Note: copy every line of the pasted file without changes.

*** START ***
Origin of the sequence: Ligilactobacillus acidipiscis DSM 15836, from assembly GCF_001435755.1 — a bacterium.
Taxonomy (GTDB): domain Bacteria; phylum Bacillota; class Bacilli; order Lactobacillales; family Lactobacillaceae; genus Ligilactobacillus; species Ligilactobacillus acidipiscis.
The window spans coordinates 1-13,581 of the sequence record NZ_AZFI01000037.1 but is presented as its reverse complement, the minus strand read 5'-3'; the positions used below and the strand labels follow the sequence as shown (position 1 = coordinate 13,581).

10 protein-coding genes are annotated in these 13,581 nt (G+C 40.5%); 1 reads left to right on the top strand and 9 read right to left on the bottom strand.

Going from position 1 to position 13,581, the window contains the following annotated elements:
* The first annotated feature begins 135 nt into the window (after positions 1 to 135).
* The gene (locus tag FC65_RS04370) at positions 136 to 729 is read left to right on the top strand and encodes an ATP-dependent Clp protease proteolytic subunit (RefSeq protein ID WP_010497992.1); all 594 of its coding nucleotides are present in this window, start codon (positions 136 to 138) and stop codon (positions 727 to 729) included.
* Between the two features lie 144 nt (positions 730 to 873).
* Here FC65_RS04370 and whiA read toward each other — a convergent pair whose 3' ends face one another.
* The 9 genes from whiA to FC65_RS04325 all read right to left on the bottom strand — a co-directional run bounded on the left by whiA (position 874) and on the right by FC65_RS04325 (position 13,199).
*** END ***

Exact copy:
Origin of the sequence: Ligilactobacillus acidipiscis DSM 15836, from assembly GCF_001435755.1 — a bacterium.
Taxonomy (GTDB): domain Bacteria; phylum Bacillota; class Bacilli; order Lactobacillales; family Lactobacillaceae; genus Ligilactobacillus; species Ligilactobacillus acidipiscis.
The window spans coordinates 1-13,581 of the sequence record NZ_AZFI01000037.1 but is presented as its reverse complement, the minus strand read 5'-3'; the positions used below and the strand labels follow the sequence as shown (position 1 = coordinate 13,581).

10 protein-coding genes are annotated in these 13,581 nt (G+C 40.5%); 1 reads left to right on the top strand and 9 read right to left on the bottom strand.

Going from position 1 to position 13,581, the window contains the following annotated elements:
* The first annotated feature begins 135 nt into the window (after positions 1 to 135).
* The gene (locus tag FC65_RS04370) at positions 136 to 729 is read left to right on the top strand and encodes an ATP-dependent Clp protease proteolytic subunit (RefSeq protein ID WP_010497992.1); all 594 of its coding nucleotides are present in this window, start codon (positions 136 to 138) and stop codon (positions 727 to 729) included.
* Between the two features lie 144 nt (positions 730 to 873).
* Here FC65_RS04370 and whiA read toward each other — a convergent pair whose 3' ends face one another.
* The 9 genes from whiA to FC65_RS04325 all read right to left on the bottom strand — a co-directional run bounded on the left by whiA (position 874) and on the right by FC65_RS04325 (position 13,199).